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Be Very Afraid

This was sent to me by a loyal reader, with the email subject "Be very afraid"

WASHINGTON (Dow Jones)--House Financial Services Chairman Barney Frank,
D-Mass., predicted that 2009 will be the "best year" for public policy since the
New Deal.
 
Speaking before the Consumer Federation of America Thursday, Frank said

Congress would pass a regulatory overhaul comparable to the antitrust laws of
the late 19th century and the creation of the Securities and Exchange Commission
in 1934.
 
Democrats will tighten consumer protections for credit cards, put "very tough

rules in" to govern subprime lending and give "appropriate liability" to the
institutions that securitize mortgage loans, he said.
 
Frank said the economic crisis has run counter to the philosophy first

espoused by President Ronald Reagan that "government is part of the problem." He
said the goal would be to diminish excessive risk-taking within the context of
investor and consumer protections.
 
"This has not become an anti-capitalist society," Frank said. "I think we can

make the argument, as the New Deal did, that in fact we are being very
pro-market."
 
Frank said that securitization - used to repackage mortgage loans and sell

them to investors as bonds - has "good aspects" when done right but can also
lead to abuses.
 
Frank predicted that legislation to tighten consumer protections in the credit

card market and to crack down on mortgage lending abuses would become law. He
also said bank regulators would adopt a code of unfair and deceptive practices.

No mention from Frank of the constant work he did over the last 10 years to prevent many similar such regulations from being imposed on Fannie and Freddie.

Posted on December 4, 2008 at 09:27 PM | Permalink

Comments

I’m quite sure that Torquemada will know exactly how to fix the problem he caused.

Posted by: Mesa Econoguy | Dec 4, 2008 10:20:50 PM

Now that republicans are safely out of power, I want every single thing that the dems promised to pass. I want to see a cap on oil profits, 30 cents a gallon is too much, and listen to the local libs complain about prices. I want to see 401k's nationalized to save Social Insecurity and benefits massively reduced for future retirees. I want to see the fairness doctrine only applied to radio, while they trumpet free speech in Bezerkly. I want to see cap and trade passed and watch utility prices spike. I want to see my dentist, who loves Obama, get nailed with massive taxes. But then again, Oregon is so hostile to business, I don't think he'd notice. I want to see Obama negotiate blindly with terrorists and rogue nations because we all know from kindergarten that bullies respond well to talking while their victims dangle by their underwear from a flagpole. I want to see the firewall put back between the FBI and CIA because just knowing a terrorist is in the US is an invasion of privacy. I want to see the NSA banned from tapping foreign calls that get rerouted through US switches because hearing Osama talk to his buds in Pakistan would make him insecure in his cave. I want to see widespread anonymous CIA pen register taps made illegal because seeing one number light-up all the members of a terrorist cell is just too easy. I want to see Guantanamo Bay closed because terrorists while brave enough to fly into buildings, holding unarmed civilians hostage, are not tough enough to endure SERE training. Obviously, I don't really want it to happen, but just enough passed to wake-up the electorate and reinvigorate the republican brand with some fiscal sense.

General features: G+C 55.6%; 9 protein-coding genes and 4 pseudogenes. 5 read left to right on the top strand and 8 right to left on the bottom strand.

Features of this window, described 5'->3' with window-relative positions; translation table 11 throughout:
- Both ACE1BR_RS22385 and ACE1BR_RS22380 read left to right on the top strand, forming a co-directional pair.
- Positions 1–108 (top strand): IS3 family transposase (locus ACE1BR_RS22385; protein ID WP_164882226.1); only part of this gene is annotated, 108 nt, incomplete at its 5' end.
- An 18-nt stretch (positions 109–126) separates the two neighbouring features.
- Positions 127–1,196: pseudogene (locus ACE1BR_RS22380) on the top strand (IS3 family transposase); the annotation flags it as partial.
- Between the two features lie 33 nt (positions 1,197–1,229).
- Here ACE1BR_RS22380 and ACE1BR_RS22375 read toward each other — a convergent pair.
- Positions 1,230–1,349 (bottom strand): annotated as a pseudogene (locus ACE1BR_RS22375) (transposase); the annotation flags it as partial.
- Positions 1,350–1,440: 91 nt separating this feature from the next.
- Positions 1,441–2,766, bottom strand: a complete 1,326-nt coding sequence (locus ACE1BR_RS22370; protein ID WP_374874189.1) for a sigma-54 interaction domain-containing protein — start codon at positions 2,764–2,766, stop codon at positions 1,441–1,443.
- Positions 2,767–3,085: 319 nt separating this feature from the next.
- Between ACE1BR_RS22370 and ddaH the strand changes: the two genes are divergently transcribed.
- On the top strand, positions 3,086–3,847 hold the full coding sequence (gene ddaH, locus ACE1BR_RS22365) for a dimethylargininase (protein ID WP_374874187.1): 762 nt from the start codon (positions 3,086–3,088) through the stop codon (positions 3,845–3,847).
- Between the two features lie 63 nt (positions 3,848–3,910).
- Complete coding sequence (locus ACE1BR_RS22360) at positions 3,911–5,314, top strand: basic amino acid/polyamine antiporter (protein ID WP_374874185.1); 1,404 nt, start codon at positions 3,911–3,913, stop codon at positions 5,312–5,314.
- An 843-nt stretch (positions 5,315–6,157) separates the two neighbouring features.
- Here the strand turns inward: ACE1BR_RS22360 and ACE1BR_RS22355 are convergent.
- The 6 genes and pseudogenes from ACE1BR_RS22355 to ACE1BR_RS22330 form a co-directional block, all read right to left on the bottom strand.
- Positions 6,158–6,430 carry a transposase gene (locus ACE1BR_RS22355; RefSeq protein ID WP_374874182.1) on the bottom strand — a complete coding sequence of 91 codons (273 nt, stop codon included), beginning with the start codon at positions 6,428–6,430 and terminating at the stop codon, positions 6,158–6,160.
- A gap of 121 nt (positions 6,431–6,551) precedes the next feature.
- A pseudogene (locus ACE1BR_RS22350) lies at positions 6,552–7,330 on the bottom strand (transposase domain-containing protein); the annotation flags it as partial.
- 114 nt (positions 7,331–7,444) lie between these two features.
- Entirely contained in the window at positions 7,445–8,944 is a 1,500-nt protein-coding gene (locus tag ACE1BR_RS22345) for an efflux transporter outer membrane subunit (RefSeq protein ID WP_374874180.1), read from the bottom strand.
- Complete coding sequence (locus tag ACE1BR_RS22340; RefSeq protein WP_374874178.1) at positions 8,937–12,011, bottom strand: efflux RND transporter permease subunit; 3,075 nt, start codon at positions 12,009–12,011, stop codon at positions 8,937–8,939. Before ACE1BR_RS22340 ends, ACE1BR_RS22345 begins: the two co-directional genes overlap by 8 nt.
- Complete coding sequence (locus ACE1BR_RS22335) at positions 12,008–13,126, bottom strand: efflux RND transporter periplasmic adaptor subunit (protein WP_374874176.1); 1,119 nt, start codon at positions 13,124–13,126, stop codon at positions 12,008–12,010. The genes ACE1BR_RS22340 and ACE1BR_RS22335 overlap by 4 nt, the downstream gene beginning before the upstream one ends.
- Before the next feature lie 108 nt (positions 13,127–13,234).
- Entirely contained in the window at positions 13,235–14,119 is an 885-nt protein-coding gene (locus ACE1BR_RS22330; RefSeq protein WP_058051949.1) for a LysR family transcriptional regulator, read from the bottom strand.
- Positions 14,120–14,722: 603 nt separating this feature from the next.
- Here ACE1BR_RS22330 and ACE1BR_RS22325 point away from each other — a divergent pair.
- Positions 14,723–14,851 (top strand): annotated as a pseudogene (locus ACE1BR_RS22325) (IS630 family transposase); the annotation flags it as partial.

Posted by: Ian Random | Dec 5, 2008 2:40:04 AM

Can somebody just tell me when Texas or the South is going to try and leave the USA and so i can move there and laugh at those who think Barney Frank really does believe in capitalism and free markets, etc.

Posted by: roger o. | Dec 5, 2008 1:44:18 PM

Maybe Naomi Klein's next book should be called "Disaster Statism".

Instead of portraying Milton Friedman as the villain, she can implicate Barney Frank.

Posted by: Mike | Dec 5, 2008 11:52:51 PM

Tighten up consumer protection on credit cards? It's an unsecured loan. Why should anyone be willing to loan you money, let alone one that doesn't have any tangible assets securing it?

Posted by: Allen | Dec 7, 2008 12:43:28 PM

Mr. Frank specialize in saying the worst things at the worst of times. I don't get it....

P.S. This was definitely titled appropriately.

Cheers.

Ethan

Posted by: Ethan Bloch | Dec 10, 2008 5:32:27 PM

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